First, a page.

Some patients find relief with meditation, and some improve with applications of moist heat, whereas while others prefer ice (depending on which drug contributed to the pain). Physical therapy, massage, and acupuncture may also be effective for certain patients with chemotherapy-related neuropathy. However, most palliative care specialists conclude that symptomatic treatment is the best approach for CIPN at this time. They suggest starting with a broad-spectrum analgesic, such as an NSAID. Tricyclic antidepressants such as amitriptyline (Elavil, Endep, Vanatrip) and nortriptyline (Aventyl, Pamelor, generics), selective serotonin reuptake inhibitors (SSRIs) such as duloxetine (Cymbalta) and venlafaxine (Effexor, generics), and even gaba-pentin (Gabarone, Neurontin, generics) or pregabalin (Lyrica) are often ineffective for patients with CIPN. Anticonvulsants do not seem to relieve neuropathy related to chemotherapy, although they are often effective for other types of neuropathic pain. If the pain is unresponsive to any of these treatments, many patients will find relief with an opioid.5

Judith Paice, PhD, RN, director of the Cancer Pain Program in the Division of Hematology-Oncology at Northwestern University’s Feinberg School of Medicine in Chicago, Illinois, recommends a multifaceted approach to managing CIPN, including physical activity.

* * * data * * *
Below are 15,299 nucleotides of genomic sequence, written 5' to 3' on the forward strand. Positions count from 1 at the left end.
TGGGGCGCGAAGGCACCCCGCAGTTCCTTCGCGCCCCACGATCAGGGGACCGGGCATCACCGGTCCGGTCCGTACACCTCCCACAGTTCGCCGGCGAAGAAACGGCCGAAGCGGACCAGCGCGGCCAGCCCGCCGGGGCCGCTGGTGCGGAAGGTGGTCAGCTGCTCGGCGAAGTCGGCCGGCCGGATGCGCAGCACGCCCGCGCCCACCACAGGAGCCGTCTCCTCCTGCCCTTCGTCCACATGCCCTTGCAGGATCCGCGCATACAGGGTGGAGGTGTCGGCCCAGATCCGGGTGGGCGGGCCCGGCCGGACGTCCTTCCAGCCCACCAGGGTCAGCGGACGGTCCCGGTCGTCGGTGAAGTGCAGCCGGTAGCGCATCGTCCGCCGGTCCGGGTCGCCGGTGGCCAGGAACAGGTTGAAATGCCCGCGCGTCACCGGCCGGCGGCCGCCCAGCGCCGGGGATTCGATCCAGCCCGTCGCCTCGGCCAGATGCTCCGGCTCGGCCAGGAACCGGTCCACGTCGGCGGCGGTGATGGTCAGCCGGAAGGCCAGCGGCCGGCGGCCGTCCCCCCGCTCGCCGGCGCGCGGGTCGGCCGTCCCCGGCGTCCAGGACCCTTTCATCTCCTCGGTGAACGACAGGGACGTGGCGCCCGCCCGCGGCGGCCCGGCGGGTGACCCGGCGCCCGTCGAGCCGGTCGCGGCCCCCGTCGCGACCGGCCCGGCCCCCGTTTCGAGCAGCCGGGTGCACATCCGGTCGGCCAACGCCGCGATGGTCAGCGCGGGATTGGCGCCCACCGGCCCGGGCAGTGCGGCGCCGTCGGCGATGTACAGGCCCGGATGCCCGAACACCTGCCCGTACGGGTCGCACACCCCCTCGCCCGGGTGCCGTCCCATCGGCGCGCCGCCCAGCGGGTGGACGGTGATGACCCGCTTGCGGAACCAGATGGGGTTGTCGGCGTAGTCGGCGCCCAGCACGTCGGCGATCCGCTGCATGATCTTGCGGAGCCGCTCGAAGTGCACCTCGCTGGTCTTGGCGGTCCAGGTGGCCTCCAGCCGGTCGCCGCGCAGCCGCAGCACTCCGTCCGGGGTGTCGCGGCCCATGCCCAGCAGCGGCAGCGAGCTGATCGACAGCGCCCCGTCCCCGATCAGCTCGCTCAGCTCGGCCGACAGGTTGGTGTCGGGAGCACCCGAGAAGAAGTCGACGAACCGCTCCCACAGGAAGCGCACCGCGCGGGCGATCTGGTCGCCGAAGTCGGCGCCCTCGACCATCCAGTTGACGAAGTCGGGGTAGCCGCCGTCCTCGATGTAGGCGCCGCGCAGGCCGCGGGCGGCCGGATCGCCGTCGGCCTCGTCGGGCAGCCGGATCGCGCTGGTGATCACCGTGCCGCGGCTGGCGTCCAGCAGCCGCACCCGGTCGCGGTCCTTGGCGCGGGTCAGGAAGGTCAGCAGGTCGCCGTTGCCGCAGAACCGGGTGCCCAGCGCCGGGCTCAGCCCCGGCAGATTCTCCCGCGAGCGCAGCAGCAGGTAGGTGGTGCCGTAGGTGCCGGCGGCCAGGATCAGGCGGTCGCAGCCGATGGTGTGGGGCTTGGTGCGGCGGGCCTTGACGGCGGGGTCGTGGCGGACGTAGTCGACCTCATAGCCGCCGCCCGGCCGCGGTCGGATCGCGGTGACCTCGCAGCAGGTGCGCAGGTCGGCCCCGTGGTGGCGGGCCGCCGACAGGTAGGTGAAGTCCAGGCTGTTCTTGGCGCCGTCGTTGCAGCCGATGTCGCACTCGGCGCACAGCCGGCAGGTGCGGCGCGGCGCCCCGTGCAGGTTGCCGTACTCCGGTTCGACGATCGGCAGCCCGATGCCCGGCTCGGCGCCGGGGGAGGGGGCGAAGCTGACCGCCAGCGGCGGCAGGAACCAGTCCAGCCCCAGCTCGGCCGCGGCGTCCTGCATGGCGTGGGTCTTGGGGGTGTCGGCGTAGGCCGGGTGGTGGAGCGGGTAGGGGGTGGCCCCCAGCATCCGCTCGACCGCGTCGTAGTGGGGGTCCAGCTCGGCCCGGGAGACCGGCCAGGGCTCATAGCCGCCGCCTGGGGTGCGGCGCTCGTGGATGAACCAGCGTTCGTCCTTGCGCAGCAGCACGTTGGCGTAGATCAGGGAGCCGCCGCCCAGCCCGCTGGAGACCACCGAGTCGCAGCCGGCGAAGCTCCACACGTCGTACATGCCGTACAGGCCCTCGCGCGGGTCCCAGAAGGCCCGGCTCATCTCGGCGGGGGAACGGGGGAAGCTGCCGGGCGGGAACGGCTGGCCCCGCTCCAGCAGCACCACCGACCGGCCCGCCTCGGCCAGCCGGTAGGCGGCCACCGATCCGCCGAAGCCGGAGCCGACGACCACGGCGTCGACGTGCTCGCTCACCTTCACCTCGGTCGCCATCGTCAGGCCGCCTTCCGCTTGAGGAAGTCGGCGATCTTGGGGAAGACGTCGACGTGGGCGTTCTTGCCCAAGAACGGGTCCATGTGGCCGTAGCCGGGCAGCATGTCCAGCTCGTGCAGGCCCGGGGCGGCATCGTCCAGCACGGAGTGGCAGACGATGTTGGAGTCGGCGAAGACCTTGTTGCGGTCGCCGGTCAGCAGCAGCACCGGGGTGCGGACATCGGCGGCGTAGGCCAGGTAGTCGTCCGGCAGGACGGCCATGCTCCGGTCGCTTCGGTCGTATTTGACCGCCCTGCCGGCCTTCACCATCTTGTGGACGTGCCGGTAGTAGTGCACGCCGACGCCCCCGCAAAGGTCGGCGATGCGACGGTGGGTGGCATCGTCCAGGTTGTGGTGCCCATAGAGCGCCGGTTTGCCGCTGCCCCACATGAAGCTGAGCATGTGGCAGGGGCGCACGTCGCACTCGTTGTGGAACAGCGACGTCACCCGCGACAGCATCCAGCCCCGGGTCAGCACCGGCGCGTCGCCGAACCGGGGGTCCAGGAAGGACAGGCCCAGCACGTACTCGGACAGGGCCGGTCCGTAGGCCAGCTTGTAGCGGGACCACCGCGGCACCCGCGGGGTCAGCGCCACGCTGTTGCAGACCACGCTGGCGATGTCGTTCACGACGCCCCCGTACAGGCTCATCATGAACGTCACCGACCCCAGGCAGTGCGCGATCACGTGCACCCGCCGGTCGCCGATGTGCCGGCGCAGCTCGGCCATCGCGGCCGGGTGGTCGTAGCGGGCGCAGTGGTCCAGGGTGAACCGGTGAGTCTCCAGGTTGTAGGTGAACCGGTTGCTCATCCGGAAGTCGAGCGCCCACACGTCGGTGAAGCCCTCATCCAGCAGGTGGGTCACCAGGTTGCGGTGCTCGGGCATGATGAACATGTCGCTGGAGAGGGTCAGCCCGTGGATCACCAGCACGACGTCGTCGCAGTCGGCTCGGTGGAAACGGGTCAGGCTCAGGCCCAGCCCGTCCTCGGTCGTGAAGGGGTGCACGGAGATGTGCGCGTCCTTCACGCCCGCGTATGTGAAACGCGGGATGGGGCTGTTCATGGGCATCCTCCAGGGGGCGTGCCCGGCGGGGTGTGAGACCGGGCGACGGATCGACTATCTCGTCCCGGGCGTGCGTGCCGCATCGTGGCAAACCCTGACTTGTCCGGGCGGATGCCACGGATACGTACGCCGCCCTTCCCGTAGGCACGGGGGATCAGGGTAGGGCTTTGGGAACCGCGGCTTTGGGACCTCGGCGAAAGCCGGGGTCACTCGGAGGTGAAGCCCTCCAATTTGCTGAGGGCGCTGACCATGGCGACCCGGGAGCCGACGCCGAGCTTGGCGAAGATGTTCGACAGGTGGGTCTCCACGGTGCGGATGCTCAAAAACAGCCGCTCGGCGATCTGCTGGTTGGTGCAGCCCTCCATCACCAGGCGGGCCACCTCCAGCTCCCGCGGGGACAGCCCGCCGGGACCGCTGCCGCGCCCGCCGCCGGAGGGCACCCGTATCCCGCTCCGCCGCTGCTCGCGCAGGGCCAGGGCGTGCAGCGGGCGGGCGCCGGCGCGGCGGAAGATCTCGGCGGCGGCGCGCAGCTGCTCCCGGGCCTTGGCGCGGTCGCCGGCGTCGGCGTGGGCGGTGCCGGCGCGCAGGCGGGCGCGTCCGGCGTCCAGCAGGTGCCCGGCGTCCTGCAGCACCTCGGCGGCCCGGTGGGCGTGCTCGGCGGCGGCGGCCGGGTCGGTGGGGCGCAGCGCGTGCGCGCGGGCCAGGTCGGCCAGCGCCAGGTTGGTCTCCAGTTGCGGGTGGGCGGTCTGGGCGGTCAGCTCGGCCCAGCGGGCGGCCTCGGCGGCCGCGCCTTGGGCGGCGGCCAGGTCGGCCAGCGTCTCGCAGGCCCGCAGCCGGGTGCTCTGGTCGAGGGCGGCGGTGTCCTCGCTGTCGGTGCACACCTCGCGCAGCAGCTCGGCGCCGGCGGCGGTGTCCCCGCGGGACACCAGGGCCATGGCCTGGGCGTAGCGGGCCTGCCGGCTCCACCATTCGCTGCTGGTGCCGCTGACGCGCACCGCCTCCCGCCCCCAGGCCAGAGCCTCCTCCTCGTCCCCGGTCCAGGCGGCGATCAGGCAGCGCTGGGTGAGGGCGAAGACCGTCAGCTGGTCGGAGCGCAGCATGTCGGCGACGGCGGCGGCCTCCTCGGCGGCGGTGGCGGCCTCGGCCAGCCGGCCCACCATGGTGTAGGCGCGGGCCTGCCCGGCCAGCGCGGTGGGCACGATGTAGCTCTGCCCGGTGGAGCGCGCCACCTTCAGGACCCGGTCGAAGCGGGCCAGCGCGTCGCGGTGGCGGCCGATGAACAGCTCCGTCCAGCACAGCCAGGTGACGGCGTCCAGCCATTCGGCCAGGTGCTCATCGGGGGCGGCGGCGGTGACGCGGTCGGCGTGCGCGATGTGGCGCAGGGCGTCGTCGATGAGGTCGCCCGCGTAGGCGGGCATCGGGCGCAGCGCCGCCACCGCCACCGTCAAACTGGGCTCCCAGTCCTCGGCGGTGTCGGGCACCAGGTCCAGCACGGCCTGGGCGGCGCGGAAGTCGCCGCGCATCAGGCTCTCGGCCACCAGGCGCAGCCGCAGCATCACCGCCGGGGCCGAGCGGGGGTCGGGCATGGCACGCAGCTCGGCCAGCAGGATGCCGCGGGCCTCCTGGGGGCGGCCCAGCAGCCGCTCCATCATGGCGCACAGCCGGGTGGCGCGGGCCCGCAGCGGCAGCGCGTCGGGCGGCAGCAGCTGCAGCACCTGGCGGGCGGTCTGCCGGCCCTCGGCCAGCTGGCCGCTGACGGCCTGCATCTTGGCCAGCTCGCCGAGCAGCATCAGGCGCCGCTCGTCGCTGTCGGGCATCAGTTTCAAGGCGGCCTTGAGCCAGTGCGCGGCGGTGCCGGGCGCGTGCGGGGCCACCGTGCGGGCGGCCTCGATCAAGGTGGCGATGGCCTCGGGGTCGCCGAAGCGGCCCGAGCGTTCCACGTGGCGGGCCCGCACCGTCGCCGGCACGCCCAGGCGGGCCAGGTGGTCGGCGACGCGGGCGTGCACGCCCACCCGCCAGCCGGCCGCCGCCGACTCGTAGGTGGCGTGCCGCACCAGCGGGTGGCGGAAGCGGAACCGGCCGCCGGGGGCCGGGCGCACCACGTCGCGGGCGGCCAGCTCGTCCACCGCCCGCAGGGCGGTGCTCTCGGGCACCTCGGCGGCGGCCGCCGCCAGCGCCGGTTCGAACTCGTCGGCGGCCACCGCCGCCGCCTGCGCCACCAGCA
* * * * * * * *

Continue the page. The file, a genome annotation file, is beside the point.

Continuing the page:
“These patients need to exercise, to keep moving to ensure that they don’t lose muscle strength,” she advises. However, their symptoms require special safety precautions, because “they can lose proprioception—the spatial orientation of their bodies—so they are at risk for falls and other injuries. They should make sure their walking surfaces are nonskid, eliminate throw rugs, and use a night light. If their hands are affected, they should turn down the temperature of their hot water so they don’t burn themselves because, paradoxically, their sensation of what is normal is reduced. They need frequent assessments of their feet and good foot care.”6